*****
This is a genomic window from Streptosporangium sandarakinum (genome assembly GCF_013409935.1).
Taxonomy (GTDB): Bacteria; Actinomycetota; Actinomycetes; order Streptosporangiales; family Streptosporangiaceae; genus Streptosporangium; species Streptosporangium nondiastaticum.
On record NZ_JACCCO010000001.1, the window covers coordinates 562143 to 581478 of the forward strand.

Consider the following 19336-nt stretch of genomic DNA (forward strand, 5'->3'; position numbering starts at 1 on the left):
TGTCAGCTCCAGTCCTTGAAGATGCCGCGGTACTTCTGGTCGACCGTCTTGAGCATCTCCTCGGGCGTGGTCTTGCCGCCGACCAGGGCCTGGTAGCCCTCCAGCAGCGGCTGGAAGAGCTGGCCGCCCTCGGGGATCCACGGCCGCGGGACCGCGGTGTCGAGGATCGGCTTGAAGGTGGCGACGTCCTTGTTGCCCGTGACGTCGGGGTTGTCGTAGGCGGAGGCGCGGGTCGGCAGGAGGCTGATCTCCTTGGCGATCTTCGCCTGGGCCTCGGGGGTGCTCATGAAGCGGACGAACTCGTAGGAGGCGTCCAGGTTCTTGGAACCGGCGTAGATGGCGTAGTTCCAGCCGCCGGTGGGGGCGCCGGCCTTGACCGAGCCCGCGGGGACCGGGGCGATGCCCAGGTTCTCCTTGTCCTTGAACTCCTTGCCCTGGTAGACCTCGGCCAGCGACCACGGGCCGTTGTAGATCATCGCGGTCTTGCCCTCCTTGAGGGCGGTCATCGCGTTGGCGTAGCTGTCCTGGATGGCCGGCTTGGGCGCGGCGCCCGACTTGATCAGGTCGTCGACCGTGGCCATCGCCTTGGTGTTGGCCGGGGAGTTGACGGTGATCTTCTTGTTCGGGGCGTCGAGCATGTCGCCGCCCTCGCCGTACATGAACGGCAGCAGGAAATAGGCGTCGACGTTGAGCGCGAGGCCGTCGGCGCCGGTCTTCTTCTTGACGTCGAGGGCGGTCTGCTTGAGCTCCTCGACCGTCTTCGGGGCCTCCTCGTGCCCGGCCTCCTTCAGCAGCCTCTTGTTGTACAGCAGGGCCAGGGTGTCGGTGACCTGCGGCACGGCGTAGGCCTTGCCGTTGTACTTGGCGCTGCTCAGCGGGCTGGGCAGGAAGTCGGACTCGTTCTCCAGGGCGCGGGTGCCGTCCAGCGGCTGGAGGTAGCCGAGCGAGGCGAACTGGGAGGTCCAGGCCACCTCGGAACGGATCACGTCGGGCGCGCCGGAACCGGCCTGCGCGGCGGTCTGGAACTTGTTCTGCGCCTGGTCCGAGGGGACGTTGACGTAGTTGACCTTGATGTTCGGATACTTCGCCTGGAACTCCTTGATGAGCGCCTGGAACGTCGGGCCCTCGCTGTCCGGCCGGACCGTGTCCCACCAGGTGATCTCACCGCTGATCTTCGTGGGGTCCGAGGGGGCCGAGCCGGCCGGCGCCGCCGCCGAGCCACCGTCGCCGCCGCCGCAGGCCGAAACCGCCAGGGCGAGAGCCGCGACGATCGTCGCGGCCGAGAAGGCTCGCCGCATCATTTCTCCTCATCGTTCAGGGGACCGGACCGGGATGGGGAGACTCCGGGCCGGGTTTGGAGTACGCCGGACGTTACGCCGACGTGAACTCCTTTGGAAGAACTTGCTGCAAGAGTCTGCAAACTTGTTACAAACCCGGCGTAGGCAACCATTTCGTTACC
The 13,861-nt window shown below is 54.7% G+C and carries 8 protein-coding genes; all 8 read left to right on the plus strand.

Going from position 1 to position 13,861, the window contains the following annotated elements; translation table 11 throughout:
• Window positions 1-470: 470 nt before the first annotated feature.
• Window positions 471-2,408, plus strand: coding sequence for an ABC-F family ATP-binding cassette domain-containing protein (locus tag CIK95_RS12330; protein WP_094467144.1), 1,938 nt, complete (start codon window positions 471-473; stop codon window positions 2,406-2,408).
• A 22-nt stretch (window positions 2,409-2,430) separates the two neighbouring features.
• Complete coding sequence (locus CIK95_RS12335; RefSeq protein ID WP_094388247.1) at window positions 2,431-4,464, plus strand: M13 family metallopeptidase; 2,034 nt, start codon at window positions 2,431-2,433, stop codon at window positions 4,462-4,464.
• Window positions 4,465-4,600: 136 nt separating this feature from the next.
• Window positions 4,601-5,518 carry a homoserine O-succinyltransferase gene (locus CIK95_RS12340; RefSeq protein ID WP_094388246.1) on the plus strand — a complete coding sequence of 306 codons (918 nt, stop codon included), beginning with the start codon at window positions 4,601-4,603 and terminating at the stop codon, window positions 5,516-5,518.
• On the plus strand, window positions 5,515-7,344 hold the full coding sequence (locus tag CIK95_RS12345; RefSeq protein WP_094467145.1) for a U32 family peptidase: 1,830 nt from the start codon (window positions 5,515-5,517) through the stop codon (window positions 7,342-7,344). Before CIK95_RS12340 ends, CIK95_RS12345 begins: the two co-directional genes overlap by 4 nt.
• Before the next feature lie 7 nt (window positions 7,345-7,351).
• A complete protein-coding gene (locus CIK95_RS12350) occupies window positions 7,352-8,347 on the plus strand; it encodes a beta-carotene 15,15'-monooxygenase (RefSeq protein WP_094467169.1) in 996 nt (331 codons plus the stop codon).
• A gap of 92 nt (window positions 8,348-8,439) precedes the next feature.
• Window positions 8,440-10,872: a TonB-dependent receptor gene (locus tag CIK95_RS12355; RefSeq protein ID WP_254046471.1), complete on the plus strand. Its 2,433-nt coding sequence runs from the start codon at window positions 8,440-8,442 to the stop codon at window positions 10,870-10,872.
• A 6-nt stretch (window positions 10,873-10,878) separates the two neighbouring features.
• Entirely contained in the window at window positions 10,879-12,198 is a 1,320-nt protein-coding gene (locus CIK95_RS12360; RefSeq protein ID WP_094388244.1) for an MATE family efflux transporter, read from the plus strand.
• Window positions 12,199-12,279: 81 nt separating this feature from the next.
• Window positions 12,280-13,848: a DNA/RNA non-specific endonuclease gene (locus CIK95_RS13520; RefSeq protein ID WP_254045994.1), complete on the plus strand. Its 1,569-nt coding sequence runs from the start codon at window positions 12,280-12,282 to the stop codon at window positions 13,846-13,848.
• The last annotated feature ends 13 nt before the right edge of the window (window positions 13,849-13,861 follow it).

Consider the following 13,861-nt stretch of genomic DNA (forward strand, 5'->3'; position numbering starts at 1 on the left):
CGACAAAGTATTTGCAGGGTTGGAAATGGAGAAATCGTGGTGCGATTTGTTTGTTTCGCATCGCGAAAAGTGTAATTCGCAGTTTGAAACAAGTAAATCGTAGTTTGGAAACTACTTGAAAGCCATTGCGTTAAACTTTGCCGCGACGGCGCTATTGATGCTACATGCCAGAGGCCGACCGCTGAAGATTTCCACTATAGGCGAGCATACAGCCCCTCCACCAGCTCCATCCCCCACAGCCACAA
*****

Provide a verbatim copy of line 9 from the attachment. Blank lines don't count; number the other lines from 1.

• Window positions 471-2,408, plus strand: coding sequence for an ABC-F family ATP-binding cassette domain-containing protein (locus tag CIK95_RS12330; protein WP_094467144.1), 1,938 nt, complete (start codon window positions 471-473; stop codon window positions 2,406-2,408).